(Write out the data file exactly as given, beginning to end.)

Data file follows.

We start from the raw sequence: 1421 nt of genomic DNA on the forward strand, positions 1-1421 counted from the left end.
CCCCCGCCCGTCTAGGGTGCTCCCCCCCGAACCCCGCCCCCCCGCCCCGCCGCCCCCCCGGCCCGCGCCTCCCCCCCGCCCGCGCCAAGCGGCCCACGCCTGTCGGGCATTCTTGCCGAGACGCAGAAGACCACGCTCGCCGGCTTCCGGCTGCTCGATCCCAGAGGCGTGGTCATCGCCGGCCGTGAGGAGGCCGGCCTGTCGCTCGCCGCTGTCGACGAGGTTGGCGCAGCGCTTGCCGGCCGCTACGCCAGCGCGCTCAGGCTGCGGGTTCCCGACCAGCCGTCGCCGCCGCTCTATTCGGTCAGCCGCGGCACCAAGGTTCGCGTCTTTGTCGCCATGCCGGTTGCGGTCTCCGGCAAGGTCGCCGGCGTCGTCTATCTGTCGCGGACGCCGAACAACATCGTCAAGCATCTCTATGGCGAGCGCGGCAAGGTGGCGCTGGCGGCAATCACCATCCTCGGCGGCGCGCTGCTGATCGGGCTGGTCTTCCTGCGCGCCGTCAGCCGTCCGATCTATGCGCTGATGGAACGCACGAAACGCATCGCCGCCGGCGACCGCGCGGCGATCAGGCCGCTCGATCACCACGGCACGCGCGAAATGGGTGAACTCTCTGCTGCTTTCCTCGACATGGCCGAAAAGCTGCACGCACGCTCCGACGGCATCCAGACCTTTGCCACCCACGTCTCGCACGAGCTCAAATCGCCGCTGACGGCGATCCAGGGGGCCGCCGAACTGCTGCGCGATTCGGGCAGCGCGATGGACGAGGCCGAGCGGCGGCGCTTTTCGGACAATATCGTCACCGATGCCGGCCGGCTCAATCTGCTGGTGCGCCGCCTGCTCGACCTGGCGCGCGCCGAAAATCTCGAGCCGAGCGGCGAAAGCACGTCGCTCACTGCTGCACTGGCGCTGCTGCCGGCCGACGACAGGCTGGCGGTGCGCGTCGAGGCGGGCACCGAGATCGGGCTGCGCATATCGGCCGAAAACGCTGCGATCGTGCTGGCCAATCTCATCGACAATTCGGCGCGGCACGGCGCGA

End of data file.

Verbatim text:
We start from the raw sequence: 1421 nt of genomic DNA on the forward strand, positions 1-1421 counted from the left end.
CCCCCGCCCGTCTAGGGTGCTCCCCCCCGAACCCCGCCCCCCCGCCCCGCCGCCCCCCCGGCCCGCGCCTCCCCCCCGCCCGCGCCAAGCGGCCCACGCCTGTCGGGCATTCTTGCCGAGACGCAGAAGACCACGCTCGCCGGCTTCCGGCTGCTCGATCCCAGAGGCGTGGTCATCGCCGGCCGTGAGGAGGCCGGCCTGTCGCTCGCCGCTGTCGACGAGGTTGGCGCAGCGCTTGCCGGCCGCTACGCCAGCGCGCTCAGGCTGCGGGTTCCCGACCAGCCGTCGCCGCCGCTCTATTCGGTCAGCCGCGGCACCAAGGTTCGCGTCTTTGTCGCCATGCCGGTTGCGGTCTCCGGCAAGGTCGCCGGCGTCGTCTATCTGTCGCGGACGCCGAACAACATCGTCAAGCATCTCTATGGCGAGCGCGGCAAGGTGGCGCTGGCGGCAATCACCATCCTCGGCGGCGCGCTGCTGATCGGGCTGGTCTTCCTGCGCGCCGTCAGCCGTCCGATCTATGCGCTGATGGAACGCACGAAACGCATCGCCGCCGGCGACCGCGCGGCGATCAGGCCGCTCGATCACCACGGCACGCGCGAAATGGGTGAACTCTCTGCTGCTTTCCTCGACATGGCCGAAAAGCTGCACGCACGCTCCGACGGCATCCAGACCTTTGCCACCCACGTCTCGCACGAGCTCAAATCGCCGCTGACGGCGATCCAGGGGGCCGCCGAACTGCTGCGCGATTCGGGCAGCGCGATGGACGAGGCCGAGCGGCGGCGCTTTTCGGACAATATCGTCACCGATGCCGGCCGGCTCAATCTGCTGGTGCGCCGCCTGCTCGACCTGGCGCGCGCCGAAAATCTCGAGCCGAGCGGCGAAAGCACGTCGCTCACTGCTGCACTGGCGCTGCTGCCGGCCGACGACAGGCTGGCGGTGCGCGTCGAGGCGGGCACCGAGATCGGGCTGCGCATATCGGCCGAAAACGCTGCGATCGTGCTGGCCAATCTCATCGACAATTCGGCGCGGCACGGCGCGA